Considering the time and resources available for my research, I’ve narrowed down my scope and evolved the question a bit. 

Questions: Are postgraduate students of UOE studying what they are purely interested in? What influences their decision to enrol in postgraduate study? What kind of external factors do they have? If they are internally motivated, why and how could they find your passion? 

Target: Postgraduate students in UOE(class of 2023/2024)

The research design idea: 

  1. Surveys from students with as many different attributes as possible
  2. Life history interview after designating interviewees who have answered the survey
    • To identify the person’s motivations and influences that cannot be uncovered by the survey
  3. ? (The method that would lead the deep insights)
    • To detect invisible factors that respondents cannot express just by being asked intentional questions and answering verbally
    • To see their pure decision-making process not influenced by the interview 
      • How about collecting the personal statements that students submitted to the university? Through text mining or another investigation, would I see some factors that have influenced the students?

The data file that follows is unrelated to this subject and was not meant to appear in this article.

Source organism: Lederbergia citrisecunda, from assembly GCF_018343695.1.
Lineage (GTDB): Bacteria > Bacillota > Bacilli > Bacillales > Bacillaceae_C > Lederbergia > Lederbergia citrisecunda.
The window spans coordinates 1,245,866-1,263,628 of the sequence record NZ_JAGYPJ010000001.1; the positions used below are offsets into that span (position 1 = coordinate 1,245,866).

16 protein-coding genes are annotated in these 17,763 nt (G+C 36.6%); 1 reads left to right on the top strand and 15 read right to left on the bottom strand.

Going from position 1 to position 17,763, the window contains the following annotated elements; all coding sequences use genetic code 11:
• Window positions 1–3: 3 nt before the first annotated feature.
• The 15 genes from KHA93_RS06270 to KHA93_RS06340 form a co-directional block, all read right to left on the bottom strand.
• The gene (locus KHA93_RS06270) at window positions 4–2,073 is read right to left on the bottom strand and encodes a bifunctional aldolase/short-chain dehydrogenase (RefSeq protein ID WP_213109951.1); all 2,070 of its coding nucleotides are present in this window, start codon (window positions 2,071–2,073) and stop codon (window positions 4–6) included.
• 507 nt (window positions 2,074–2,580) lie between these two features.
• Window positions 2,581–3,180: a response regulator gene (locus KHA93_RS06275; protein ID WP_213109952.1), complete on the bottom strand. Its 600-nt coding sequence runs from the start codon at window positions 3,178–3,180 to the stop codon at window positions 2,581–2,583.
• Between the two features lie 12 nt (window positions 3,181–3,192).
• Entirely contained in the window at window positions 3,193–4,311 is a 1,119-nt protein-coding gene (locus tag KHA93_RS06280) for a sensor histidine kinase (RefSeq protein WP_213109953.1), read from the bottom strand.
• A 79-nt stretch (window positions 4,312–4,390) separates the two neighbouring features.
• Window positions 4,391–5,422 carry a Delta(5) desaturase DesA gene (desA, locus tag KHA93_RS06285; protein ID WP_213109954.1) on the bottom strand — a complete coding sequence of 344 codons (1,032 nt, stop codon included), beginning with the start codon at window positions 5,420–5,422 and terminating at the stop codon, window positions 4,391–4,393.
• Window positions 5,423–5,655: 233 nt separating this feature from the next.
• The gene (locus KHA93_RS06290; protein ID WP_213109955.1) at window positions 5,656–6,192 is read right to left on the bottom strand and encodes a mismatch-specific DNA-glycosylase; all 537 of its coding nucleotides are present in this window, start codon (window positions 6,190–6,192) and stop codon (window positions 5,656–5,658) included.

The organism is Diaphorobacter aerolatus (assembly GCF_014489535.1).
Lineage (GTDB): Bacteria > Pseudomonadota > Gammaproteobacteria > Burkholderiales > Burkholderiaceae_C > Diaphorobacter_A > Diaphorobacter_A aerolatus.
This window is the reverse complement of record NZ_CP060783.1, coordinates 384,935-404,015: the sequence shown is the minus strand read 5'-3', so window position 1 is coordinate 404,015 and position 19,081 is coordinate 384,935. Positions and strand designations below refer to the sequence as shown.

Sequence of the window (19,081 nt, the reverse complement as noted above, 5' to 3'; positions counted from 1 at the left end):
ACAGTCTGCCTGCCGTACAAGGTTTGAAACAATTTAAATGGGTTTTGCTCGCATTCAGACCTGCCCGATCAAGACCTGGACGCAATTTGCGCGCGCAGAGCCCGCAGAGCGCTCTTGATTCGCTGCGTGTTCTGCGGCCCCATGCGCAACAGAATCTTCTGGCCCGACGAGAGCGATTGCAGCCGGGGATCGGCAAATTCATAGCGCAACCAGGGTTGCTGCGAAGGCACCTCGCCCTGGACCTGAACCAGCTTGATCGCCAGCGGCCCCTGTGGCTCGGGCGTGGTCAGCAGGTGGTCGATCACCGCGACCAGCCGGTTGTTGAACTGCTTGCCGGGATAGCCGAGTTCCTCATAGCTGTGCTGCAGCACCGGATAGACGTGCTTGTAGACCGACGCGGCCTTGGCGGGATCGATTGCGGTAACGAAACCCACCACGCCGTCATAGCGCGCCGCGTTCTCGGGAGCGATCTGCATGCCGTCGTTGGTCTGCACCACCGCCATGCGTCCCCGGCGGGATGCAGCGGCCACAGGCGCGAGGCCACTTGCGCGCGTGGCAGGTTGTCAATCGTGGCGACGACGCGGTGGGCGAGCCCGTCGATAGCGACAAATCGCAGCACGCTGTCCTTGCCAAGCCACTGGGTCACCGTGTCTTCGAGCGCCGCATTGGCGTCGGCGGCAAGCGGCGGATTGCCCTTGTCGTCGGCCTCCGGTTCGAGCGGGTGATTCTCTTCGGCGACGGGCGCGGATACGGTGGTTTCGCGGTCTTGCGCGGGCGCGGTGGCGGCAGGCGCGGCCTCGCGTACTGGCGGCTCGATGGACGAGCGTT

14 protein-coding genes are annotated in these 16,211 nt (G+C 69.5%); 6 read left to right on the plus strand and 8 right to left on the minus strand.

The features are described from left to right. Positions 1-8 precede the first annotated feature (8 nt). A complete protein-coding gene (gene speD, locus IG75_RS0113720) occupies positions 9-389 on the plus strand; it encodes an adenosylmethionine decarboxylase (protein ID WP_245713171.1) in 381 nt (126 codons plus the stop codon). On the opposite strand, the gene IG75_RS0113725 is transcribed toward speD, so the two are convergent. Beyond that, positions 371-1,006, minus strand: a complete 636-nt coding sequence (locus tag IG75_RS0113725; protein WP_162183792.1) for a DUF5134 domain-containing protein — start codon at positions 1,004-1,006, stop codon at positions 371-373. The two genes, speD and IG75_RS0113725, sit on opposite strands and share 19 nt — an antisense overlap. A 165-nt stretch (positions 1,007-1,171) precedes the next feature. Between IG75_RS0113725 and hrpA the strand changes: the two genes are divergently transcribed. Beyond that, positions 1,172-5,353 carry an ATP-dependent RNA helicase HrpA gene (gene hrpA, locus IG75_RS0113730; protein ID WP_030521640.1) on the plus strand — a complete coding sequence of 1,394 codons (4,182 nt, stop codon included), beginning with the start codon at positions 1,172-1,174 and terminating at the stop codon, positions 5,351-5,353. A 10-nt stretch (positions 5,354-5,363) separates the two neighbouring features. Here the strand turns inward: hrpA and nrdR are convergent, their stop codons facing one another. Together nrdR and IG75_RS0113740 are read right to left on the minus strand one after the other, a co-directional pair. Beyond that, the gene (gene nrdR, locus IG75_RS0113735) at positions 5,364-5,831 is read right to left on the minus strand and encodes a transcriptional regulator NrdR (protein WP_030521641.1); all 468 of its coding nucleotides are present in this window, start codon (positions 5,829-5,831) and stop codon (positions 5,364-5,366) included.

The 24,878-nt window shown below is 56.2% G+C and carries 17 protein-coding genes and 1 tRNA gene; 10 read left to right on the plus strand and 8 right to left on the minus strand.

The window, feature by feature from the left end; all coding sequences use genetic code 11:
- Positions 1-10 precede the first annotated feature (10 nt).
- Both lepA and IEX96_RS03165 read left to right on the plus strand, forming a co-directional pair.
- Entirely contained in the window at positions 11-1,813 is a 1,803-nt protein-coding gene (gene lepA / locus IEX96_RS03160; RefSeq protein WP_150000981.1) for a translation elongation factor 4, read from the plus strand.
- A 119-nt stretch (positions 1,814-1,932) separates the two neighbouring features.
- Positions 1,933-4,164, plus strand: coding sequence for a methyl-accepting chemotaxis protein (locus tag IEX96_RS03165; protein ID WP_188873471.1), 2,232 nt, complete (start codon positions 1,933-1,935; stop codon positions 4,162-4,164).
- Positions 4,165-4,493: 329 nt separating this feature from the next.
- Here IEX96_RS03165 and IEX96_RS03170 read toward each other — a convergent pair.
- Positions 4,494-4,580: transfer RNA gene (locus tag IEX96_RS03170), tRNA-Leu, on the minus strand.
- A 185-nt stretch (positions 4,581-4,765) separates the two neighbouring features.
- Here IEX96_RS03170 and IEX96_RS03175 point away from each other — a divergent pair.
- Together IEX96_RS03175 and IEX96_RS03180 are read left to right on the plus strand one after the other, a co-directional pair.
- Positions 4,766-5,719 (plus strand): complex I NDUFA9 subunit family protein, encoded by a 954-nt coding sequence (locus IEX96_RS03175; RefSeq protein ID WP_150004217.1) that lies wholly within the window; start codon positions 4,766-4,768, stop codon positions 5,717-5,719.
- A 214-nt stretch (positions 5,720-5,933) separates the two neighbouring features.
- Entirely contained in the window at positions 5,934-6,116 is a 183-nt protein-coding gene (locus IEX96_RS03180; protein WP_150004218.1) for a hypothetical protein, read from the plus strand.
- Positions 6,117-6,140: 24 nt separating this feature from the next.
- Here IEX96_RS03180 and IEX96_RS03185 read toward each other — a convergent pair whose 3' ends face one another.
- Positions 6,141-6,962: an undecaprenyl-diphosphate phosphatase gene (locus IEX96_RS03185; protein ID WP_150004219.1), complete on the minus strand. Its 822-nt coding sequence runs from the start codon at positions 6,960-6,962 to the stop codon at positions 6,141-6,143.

• I was inspired by the photovoice method* introduced in the Future Learning Organization course. 

Concerns if I implement the above

  • Is the question still too broad?
  • How do I identify whether they are motivated by external or internal factors?
  • I will have to care about the ethical aspect when I collect personal data.

While I am about to finish writing this blog, I’m getting motivated to explore more about the research design! 

Gravett(2018), Spaces and Places for Connection in the Postdigital University

Clues for my final project by chats in Week 5

After my first supervision last Friday, I had several opportunities to talk/brainstorm ideas for my final project. 

Premise: I am now curious why people sometimes choose what they are NOT interested in, especially in higher education.
More detail >>>  The last blog post on October  9

No.1 Talk with Josua

Soon after I shared a rough idea for my final project, he gave a surprising comment, “What you described is my life!” Coincidentally, I found the best person for my first interview. Until a while ago, I assumed the situation in which people chose their learning path without their interest was common only in my country. However, I realised it was also familiar in other areas.